The Real Reason Why Masters Of The Universe Won't Get Released In Theaters

He-Man has left the building... the movie theater, that is.

By the power of Grayskull, the live-action vehicle for the classic hero and his friends will forgo a theatrical run in favor of a straight-to-Netflix release (via Discussing Film). The move was not unanticipated, as studio Sony Pictures appears to have been mulling over this option for some time.

Back in October 2019, The Hollywood Reporter broke the news that Sony chairman Tom Rothman was becoming a little bit uneasy with the prospect of a theatrical release for the picture, which sports a budget reported to be in the neighborhood of $130 million and which, it should probably be mentioned, is technically rebooting one of the most notorious flops of all time. (1987's Masters of the Universe, which starred Dolph Lundgren, managed only a $17 million worldwide gross, and famously helped to sink Cannon Films.)

While Sony, like all major studios, is always on the lookout for the next franchise, it may have bitten off more than it could chew with Masters — and selling off the flick to Netflix (an accelerating trend among the majors) would be a simple way to recoup costs and turn a small profit while avoiding the possibility of taking a huge loss.

Masters of the Universe might be too expensive a proposition for Sony

It turns out that it's in no way clear just how large an audience there is for a new Masters of the Universe movie, and with that titanic price tag, it's easy to see why releasing the movie to theaters might represent a risk that Sony simply isn't willing to take. As recently as three years ago, it was being reported that the electronics giant might be interested in selling off its film and television divisions after several years of poor returns (via Fortune).

That trend has decidedly reversed, thanks in large part to Sony's shared custody deal with Marvel Studios for Spider-Man's film rights. Sony not only produces and reaps all of the profits for the web-slinger's MCU-set solo adventures, it's also free to field spin-offs based on his ancillary characters — and so far, both are going very well. 2018's Venom raked in over $850 million worldwide, and last year's Spider-Man: Far From Home became Sony's first billion-dollar grosser.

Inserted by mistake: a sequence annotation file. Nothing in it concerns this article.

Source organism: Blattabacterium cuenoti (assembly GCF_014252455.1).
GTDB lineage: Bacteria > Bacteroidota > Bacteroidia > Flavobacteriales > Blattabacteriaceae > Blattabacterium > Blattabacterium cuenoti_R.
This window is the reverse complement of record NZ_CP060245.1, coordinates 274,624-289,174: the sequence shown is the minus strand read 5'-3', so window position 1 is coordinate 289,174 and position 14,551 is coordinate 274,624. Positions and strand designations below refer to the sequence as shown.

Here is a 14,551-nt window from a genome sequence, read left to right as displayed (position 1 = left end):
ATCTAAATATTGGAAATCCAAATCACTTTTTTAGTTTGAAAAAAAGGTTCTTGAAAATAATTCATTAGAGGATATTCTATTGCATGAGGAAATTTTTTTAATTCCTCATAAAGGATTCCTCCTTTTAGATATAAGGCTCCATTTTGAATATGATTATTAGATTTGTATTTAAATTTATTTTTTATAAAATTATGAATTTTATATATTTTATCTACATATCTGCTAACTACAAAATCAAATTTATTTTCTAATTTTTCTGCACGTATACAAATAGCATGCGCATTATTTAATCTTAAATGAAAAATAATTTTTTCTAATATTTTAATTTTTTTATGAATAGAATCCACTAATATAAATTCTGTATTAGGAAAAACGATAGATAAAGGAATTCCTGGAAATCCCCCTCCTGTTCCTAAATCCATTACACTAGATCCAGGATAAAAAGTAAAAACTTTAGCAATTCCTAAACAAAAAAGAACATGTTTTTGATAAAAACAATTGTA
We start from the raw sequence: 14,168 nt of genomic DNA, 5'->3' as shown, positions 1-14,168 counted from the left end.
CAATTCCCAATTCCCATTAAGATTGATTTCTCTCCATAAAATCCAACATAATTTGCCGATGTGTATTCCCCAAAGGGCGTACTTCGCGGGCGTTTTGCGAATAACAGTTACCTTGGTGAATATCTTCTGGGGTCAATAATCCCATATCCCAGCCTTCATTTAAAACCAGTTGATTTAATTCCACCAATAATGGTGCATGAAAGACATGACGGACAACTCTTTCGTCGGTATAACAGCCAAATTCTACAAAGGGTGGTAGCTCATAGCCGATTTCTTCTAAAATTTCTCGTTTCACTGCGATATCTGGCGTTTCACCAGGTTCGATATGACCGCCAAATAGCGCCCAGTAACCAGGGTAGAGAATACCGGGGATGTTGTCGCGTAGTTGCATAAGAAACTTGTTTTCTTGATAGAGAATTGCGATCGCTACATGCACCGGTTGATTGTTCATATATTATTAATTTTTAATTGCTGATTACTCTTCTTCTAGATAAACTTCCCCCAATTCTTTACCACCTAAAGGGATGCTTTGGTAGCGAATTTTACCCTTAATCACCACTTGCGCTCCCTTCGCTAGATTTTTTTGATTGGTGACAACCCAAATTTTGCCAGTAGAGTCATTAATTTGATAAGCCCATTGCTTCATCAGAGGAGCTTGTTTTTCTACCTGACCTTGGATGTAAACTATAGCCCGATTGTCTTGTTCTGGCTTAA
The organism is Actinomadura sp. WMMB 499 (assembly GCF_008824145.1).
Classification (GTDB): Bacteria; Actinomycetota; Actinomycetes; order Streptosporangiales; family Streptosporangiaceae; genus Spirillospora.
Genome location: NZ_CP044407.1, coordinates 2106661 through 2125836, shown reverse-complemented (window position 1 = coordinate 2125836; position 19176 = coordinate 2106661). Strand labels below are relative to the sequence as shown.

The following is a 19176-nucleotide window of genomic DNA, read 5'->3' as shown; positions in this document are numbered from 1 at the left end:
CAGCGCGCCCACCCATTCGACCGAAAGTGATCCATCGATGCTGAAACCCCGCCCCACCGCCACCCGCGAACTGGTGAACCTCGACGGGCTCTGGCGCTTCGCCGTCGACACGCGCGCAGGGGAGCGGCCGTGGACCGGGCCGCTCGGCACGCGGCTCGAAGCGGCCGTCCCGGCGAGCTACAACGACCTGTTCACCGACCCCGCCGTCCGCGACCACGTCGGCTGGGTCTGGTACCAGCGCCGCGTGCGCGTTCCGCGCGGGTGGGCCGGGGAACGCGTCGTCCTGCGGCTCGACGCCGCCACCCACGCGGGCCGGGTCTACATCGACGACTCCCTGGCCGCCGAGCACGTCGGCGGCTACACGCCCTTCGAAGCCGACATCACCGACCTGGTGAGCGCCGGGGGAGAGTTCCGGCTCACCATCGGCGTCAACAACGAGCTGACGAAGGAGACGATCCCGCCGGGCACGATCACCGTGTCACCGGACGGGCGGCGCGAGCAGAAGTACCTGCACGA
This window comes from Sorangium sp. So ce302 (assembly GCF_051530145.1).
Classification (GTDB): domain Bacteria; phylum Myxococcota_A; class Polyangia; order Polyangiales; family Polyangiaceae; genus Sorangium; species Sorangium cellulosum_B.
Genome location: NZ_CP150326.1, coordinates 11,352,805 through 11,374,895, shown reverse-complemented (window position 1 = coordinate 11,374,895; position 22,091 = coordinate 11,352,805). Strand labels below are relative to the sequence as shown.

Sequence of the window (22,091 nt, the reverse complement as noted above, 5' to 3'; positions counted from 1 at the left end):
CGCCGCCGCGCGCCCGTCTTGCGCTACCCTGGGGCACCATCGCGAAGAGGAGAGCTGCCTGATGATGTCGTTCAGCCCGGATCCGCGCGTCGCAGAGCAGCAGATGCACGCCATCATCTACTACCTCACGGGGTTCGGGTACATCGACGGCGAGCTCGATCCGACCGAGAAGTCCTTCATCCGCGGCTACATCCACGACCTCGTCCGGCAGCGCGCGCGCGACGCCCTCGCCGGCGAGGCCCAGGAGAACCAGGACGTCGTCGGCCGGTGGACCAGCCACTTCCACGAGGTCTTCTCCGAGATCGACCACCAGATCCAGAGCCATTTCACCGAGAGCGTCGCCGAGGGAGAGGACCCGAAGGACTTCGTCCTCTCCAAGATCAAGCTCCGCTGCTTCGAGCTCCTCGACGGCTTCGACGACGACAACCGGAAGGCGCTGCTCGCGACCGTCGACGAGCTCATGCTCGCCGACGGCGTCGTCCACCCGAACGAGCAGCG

Sony has also found recent success with the Jumanji and Bad Boys franchises, and the prospects look good for upcoming flicks such as Ghostbusters: Afterlife and the reboot of Anaconda. But there have also been a few stumbles: just last year, Men in Black: International and the Charlie's Angels reboot bombed spectacularly, for example. 

Releasing Masters of the Universe theatrically, with all of the associated distribution and marketing costs, would likely mean that the picture would need to gross somewhere in the neighborhood of $250-$300 million just to break even — and this was apparently a total that Rothman wasn't convinced it could achieve.

Netflix is a good landing place for Masters of the Universe

All things considered, the deal to ship Masters of the Universe to Netflix seems like a win for everybody involved. Sony can quit sweating bullets over its potential to lose money, fans who want to see it can easily find it on the world's most ubiquitous streaming platform, and Netflix acquires a big-budget, live-action flick based on a property that it's already made a sizable investment in.

The Netflix animated series She-Ra and the Princesses of Power is in its fourth season, and when it comes to the animated adventures She-Ra's more famous brother He-Man, the streamer is doubling down. In August 2019, it was announced that filmmaker and uber-geek Kevin Smith would be producing an anime series based on the property, to be titled Masters of the Universe: Revelation; the single-season limited series, which is positioned as a direct sequel to the classic Filmation series from the '80s, is expected to drop as soon as late this year.

Then, in December, Netflix and Mattel Television announced that a computer animated series, He-Man and the Masters of the Universe, was also on the way; it will serve as a reboot/reimagining of the '80s series, and may also debut in the same time frame (via CNET).

A live-action Masters feature, then, sure seems like it could fit in nicely on Netflix. We're thinking that Sony has made the right choice here, and that keeping He-Man and his pals on the small screen is probably the best way to maximize the potential of the franchise for the future.

We'll keep our eyes peeled for all the Masters of the Universe news worth reporting, and we'll be sure to keep you up to speed.